See the Instant Itinerary in this post! See the Stockholm Day 1 Longform article for details and impressions.
My One and Only and I walked Stockholm for four days, and we loved every clean, beautiful, ordered thing about it. Here is our Day 1 itinerary.
Arrival: We took the Arlanda Express train into Stockholm and checked into our sleek, Swedish hotel, the Nobis in Normalm. It was 7 AM. The breakfast buffet was stocked with the Euro-usual: fruit, muesli, yogurt, bread, ham, salami, cheese, and oh . . . . smoked reindeer, and some lingonberry jam.
Site 1: Gamla Stan. 2 hours. We strode the 15 minutes over a canal to Gamla Stan, the old city. It houses the current royal palace, Kungliga Slottet, and museums, churches, squares, shops, restaurants, bars, and schools. We saw the changing of the Royal Guard,
Kungliga Slottet is the type of opulent palace seen all over Europe. It even had its own Hall of Mirrors and the collection of precious stone medals was impressive.
Gamla Stan’s mustard, russet, and pine colored buildings and the cobblestones make it fun to walk around. The restaurants are overtly touristy, and there are many nordic curio shops.
Break: Espresso House. While traveling, we all need a second place to rest, get coffee and snacks, use free wifi, study maps, and pore over the travel books we didn’t read before the trip. The Espresso House is the second place in Stockholm. There are everywhere, they have free wifi, and the coffee is superior. And Espresso House serves warm, crunchy-gooey paninis; there are plenty of chocolate opportunities as well.
Tour 1: 2.5 hours The best way to see the big scale of Stockholm and the full panorama of its Baltic setting is to see it by boat. I had bought our tickets for the Stockholm Bridges and Canals tour online from viator.com, a tour-clearing house site. But there was no need to do so. Several boat tour ticket booths lined the two main tourist harbors.
The tour pulled us out of the main harbor and took us around a loop toward Lake Mälaren, adjacent to the harbor. We went under several old city canal bridges and then went through a canal lock near trendy Sodermalm that evened up the waterway for the boat to enter Lake Malaren. We saw parts of Stockholm we could have never seen if we had stayed on foot.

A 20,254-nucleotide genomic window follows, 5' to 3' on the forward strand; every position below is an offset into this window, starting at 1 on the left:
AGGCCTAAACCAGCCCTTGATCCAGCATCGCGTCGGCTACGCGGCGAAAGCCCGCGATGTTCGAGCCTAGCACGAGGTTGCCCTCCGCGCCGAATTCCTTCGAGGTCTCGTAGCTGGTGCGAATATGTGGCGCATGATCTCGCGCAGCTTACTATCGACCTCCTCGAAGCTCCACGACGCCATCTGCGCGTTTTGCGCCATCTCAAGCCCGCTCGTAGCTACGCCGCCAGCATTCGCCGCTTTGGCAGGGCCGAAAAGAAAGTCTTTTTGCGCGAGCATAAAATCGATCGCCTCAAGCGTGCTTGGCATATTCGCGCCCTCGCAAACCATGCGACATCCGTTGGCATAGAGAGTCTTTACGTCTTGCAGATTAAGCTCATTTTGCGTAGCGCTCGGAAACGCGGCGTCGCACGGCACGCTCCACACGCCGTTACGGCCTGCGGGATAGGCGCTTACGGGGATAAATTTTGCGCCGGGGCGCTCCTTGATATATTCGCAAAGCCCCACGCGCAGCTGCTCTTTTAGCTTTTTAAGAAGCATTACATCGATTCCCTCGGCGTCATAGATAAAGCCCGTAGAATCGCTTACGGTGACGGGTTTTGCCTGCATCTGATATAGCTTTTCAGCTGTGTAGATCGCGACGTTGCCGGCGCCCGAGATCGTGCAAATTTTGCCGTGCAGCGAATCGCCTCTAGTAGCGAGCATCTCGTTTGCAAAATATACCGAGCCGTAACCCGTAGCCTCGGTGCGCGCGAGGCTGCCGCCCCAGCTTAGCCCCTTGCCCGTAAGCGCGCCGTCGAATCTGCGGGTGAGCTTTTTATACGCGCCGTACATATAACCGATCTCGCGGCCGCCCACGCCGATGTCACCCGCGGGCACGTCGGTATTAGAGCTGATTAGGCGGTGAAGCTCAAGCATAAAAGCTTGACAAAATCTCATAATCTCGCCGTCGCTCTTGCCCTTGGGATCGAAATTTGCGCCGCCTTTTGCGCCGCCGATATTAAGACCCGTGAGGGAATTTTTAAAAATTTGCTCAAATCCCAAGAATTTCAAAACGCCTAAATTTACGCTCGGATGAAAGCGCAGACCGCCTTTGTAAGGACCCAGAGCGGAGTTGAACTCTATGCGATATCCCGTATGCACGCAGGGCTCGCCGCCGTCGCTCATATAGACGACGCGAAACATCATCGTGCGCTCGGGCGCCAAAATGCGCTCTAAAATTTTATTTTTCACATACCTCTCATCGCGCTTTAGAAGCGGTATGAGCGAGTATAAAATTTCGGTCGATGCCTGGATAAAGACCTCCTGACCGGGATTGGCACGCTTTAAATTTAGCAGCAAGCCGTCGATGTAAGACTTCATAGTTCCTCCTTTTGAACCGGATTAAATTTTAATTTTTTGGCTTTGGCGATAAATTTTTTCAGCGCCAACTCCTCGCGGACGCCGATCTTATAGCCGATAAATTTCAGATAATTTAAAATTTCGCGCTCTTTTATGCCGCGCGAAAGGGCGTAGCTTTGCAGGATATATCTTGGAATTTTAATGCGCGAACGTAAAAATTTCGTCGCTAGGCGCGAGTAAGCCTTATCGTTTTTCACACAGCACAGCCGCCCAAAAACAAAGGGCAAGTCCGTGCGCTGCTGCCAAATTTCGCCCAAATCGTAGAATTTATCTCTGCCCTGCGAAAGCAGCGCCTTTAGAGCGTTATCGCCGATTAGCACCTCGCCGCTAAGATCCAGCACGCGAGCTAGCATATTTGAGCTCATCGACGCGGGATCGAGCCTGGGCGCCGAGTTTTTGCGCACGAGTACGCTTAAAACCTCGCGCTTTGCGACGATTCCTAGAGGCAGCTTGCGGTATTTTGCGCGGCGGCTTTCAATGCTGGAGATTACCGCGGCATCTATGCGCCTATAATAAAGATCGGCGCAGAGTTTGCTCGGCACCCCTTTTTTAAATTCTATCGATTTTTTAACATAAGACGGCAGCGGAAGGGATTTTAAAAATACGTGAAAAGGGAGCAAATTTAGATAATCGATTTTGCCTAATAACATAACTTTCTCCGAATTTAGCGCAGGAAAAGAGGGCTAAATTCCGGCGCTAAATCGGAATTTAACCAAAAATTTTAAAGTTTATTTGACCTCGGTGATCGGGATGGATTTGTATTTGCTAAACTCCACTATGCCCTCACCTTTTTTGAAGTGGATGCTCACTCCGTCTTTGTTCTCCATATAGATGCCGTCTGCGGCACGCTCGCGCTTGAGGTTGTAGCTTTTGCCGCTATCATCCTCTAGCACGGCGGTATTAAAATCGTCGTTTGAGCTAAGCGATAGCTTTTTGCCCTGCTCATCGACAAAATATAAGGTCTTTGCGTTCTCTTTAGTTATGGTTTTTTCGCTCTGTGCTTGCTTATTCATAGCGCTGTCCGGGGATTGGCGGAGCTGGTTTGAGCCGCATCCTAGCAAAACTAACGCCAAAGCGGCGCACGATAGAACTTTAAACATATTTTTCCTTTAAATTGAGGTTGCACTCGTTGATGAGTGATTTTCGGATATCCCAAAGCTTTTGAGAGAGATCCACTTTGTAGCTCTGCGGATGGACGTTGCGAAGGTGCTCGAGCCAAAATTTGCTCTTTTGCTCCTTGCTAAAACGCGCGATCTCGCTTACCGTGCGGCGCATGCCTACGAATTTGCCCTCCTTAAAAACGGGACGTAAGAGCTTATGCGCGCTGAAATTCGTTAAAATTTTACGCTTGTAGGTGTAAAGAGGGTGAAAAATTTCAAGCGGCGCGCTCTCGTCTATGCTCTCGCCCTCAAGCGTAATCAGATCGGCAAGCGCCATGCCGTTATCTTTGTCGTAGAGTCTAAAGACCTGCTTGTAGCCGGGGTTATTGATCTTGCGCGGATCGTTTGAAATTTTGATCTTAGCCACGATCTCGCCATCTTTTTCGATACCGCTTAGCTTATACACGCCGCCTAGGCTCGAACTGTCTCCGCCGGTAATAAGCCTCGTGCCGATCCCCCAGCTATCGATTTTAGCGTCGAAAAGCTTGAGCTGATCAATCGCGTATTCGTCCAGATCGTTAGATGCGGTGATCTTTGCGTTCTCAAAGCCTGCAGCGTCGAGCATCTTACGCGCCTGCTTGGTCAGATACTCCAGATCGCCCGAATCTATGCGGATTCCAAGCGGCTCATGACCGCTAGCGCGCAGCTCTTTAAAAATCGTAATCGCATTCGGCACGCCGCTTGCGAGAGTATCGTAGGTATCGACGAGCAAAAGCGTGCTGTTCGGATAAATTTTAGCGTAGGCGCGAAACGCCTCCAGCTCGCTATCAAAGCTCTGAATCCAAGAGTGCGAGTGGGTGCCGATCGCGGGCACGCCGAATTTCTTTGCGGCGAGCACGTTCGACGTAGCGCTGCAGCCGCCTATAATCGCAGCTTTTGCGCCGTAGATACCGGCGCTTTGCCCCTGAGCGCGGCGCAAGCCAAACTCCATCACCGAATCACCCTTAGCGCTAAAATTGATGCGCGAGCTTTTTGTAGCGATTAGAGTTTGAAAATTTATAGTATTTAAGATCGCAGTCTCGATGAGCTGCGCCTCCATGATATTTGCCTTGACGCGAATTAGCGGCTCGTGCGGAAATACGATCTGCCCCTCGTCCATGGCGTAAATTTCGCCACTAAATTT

Cocktail Hour. Grand Hotel Stockholm. We beat jetlag! How divine that glass of rosé was at the outdoor bar next to the old hotel.
Dinner: Sushi at MBK Restaurant. Walking distance through the outdoor mall in Normalm.
DAY 2: VASA MUSEUM, SODERMALM, FANCY DINNER
“So the Vasa ship isn’t a Viking ship!” I said too loudly at breakfast. Nobody looked at me; they don’t do that in Sweden. You just get ignored, which is better anyway.
The Vasa warship was a war vessel commissioned in 1628 by King Gustavus Adolfus to strike fear into the Polish navy stationed across the Baltic. Too bad it sank almost immediately after its premature launch in Swedish Baltic waters.
Walk 1: After loading up on breakfast and pots of coffee, we walked a couple of miles along the Strandvagen boulevard next to the bay to Djurgården island which houses the Vasa Museum. Bike lanes, pedestrian lanes, and car lanes lined up in parallel on Strandvagen with sturdy, identical lines of poplar trees dating from the late 1700’s. Not a car or a person out of place, Swedish style.
Site 1: Vasa Museum. The museum shrouds the Vasa ship like a grand wedding-tent, soaring five stories with masts like a spider web of wood. No machines, industrial factories, or robots were used on the Vasa. Just droves of shipbuilders in an outdoor foundry and lumber yard on Djurgården island.
The Best Part: We then strolled to the anthropology displays. Swedish forensic anthropologists have taken the bones and teeth of the drowning victims, and they have re-constructed detailed personal histories and even human-sized models of them. Ship workers and servants sustained injuries like broken bones and missing fingers and toes during their hard, short lives. Their brittle, often missing teeth revealed diets poor in nutrients. The anthropologists listed their illnesses and injuries, and they gave them authentic names like Lars, Gunnar, and Greet.
Lunch: Guess where we went to lunch? You’re right: Espresso House! After leaving the Vasa museum we walked down the Strandvagen along the bay toward the hotel. As usual, the tomato and mozzarella panini and cappuccino hit the spot.